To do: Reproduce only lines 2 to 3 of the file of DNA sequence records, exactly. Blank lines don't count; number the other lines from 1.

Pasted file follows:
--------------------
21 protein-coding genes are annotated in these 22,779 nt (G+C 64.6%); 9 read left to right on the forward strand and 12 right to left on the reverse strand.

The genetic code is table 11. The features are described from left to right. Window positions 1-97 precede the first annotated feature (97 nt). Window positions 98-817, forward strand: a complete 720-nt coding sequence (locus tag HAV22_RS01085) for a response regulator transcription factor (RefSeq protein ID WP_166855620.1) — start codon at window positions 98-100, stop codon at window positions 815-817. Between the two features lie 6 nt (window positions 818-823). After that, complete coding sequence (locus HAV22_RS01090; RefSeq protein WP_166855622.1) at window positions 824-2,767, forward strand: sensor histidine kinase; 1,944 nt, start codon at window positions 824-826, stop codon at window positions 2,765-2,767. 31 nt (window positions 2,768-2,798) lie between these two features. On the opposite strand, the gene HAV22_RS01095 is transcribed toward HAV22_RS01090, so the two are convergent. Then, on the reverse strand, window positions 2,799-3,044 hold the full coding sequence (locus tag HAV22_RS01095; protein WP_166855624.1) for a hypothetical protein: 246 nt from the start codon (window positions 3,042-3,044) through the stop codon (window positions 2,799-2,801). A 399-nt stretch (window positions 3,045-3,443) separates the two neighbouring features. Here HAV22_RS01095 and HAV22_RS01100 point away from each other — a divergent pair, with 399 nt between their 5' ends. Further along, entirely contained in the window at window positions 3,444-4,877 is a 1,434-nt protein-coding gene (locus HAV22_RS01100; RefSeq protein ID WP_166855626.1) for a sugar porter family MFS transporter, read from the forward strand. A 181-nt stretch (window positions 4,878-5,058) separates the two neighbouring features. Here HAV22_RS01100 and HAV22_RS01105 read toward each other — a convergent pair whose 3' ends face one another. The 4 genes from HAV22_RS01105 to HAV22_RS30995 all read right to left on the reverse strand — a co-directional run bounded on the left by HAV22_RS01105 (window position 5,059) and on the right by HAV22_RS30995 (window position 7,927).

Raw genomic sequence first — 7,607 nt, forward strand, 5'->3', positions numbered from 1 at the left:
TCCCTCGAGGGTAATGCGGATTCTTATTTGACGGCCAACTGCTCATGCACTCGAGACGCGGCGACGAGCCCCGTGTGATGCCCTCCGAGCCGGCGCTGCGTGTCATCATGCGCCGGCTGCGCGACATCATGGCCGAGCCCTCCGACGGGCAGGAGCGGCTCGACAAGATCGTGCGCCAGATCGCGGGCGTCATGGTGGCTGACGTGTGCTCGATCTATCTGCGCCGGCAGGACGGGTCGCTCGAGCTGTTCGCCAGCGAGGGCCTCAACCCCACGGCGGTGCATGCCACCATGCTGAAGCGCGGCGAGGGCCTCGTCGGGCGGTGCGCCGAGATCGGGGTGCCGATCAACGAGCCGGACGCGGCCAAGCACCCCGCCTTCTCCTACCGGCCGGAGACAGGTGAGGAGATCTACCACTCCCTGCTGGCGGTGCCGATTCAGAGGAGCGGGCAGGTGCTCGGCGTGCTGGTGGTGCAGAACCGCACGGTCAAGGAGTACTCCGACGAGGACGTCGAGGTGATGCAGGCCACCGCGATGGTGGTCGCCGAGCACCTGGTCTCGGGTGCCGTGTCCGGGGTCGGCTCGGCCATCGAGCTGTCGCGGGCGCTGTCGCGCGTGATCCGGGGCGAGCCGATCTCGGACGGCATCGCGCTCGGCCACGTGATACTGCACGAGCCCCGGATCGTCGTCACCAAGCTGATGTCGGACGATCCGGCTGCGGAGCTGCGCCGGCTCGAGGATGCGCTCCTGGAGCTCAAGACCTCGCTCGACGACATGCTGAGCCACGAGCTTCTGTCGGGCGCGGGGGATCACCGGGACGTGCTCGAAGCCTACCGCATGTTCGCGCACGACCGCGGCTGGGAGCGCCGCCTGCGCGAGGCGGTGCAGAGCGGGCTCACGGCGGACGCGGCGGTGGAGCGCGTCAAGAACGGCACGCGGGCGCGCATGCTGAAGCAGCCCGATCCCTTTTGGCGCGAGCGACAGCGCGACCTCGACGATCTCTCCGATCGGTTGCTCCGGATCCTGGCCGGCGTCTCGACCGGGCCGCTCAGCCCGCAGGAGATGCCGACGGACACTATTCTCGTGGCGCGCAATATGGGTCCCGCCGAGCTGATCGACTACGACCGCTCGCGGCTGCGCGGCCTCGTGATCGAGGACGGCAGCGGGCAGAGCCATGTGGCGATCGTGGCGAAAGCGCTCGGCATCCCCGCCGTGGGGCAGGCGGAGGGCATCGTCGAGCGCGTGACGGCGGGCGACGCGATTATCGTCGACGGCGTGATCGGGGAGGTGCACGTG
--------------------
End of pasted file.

The genetic code is table 11. The features are described from left to right. Window positions 1-97 precede the first annotated feature (97 nt). Window positions 98-817, forward strand: a complete 720-nt coding sequence (locus tag HAV22_RS01085) for a response regulator transcription factor (RefSeq protein ID WP_166855620.1) — start codon at window positions 98-100, stop codon at window positions 815-817. Between the two features lie 6 nt (window positions 818-823). After that, complete coding sequence (locus HAV22_RS01090; RefSeq protein WP_166855622.1) at window positions 824-2,767, forward strand: sensor histidine kinase; 1,944 nt, start codon at window positions 824-826, stop codon at window positions 2,765-2,767. 31 nt (window positions 2,768-2,798) lie between these two features. On the opposite strand, the gene HAV22_RS01095 is transcribed toward HAV22_RS01090, so the two are convergent. Then, on the reverse strand, window positions 2,799-3,044 hold the full coding sequence (locus tag HAV22_RS01095; protein WP_166855624.1) for a hypothetical protein: 246 nt from the start codon (window positions 3,042-3,044) through the stop codon (window positions 2,799-2,801). A 399-nt stretch (window positions 3,045-3,443) separates the two neighbouring features. Here HAV22_RS01095 and HAV22_RS01100 point away from each other — a divergent pair, with 399 nt between their 5' ends. Further along, entirely contained in the window at window positions 3,444-4,877 is a 1,434-nt protein-coding gene (locus HAV22_RS01100; RefSeq protein ID WP_166855626.1) for a sugar porter family MFS transporter, read from the forward strand. A 181-nt stretch (window positions 4,878-5,058) separates the two neighbouring features. Here HAV22_RS01100 and HAV22_RS01105 read toward each other — a convergent pair whose 3' ends face one another. The 4 genes from HAV22_RS01105 to HAV22_RS30995 all read right to left on the reverse strand — a co-directional run bounded on the left by HAV22_RS01105 (window position 5,059) and on the right by HAV22_RS30995 (window position 7,927).

Raw genomic sequence first — 7,607 nt, forward strand, 5'->3', positions numbered from 1 at the left: